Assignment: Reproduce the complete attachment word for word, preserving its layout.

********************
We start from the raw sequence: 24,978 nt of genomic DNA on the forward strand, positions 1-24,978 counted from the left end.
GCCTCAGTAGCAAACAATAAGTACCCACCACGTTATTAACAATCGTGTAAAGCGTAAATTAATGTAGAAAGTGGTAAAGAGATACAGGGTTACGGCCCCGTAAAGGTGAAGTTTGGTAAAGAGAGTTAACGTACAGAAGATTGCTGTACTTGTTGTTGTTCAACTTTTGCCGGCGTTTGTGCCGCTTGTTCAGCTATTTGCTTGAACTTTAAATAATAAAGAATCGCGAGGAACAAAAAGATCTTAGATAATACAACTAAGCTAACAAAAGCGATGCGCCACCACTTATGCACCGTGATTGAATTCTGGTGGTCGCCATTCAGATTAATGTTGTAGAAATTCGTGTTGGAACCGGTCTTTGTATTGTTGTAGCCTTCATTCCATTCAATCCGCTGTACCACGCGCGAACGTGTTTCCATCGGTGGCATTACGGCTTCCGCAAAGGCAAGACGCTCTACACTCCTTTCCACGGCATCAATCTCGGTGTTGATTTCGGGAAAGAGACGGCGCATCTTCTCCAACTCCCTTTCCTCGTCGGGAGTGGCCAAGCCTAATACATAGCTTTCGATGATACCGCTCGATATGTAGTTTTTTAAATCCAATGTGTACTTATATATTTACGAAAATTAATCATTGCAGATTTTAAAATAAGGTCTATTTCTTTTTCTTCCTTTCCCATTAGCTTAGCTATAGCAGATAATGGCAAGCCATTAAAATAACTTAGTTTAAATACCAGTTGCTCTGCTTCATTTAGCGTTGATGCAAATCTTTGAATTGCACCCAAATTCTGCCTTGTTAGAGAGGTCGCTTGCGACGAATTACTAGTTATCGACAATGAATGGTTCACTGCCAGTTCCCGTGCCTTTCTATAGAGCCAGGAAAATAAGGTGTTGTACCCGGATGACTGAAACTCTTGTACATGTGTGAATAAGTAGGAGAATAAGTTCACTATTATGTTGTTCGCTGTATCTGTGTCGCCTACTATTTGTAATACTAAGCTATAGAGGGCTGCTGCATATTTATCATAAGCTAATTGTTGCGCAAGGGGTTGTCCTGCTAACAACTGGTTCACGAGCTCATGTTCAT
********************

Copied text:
We start from the raw sequence: 24,978 nt of genomic DNA on the forward strand, positions 1-24,978 counted from the left end.
GCCTCAGTAGCAAACAATAAGTACCCACCACGTTATTAACAATCGTGTAAAGCGTAAATTAATGTAGAAAGTGGTAAAGAGATACAGGGTTACGGCCCCGTAAAGGTGAAGTTTGGTAAAGAGAGTTAACGTACAGAAGATTGCTGTACTTGTTGTTGTTCAACTTTTGCCGGCGTTTGTGCCGCTTGTTCAGCTATTTGCTTGAACTTTAAATAATAAAGAATCGCGAGGAACAAAAAGATCTTAGATAATACAACTAAGCTAACAAAAGCGATGCGCCACCACTTATGCACCGTGATTGAATTCTGGTGGTCGCCATTCAGATTAATGTTGTAGAAATTCGTGTTGGAACCGGTCTTTGTATTGTTGTAGCCTTCATTCCATTCAATCCGCTGTACCACGCGCGAACGTGTTTCCATCGGTGGCATTACGGCTTCCGCAAAGGCAAGACGCTCTACACTCCTTTCCACGGCATCAATCTCGGTGTTGATTTCGGGAAAGAGACGGCGCATCTTCTCCAACTCCCTTTCCTCGTCGGGAGTGGCCAAGCCTAATACATAGCTTTCGATGATACCGCTCGATATGTAGTTTTTTAAATCCAATGTGTACTTATATATTTACGAAAATTAATCATTGCAGATTTTAAAATAAGGTCTATTTCTTTTTCTTCCTTTCCCATTAGCTTAGCTATAGCAGATAATGGCAAGCCATTAAAATAACTTAGTTTAAATACCAGTTGCTCTGCTTCATTTAGCGTTGATGCAAATCTTTGAATTGCACCCAAATTCTGCCTTGTTAGAGAGGTCGCTTGCGACGAATTACTAGTTATCGACAATGAATGGTTCACTGCCAGTTCCCGTGCCTTTCTATAGAGCCAGGAAAATAAGGTGTTGTACCCGGATGACTGAAACTCTTGTACATGTGTGAATAAGTAGGAGAATAAGTTCACTATTATGTTGTTCGCTGTATCTGTGTCGCCTACTATTTGTAATACTAAGCTATAGAGGGCTGCTGCATATTTATCATAAGCTAATTGTTGCGCAAGGGGTTGTCCTGCTAACAACTGGTTCACGAGCTCATGTTCAT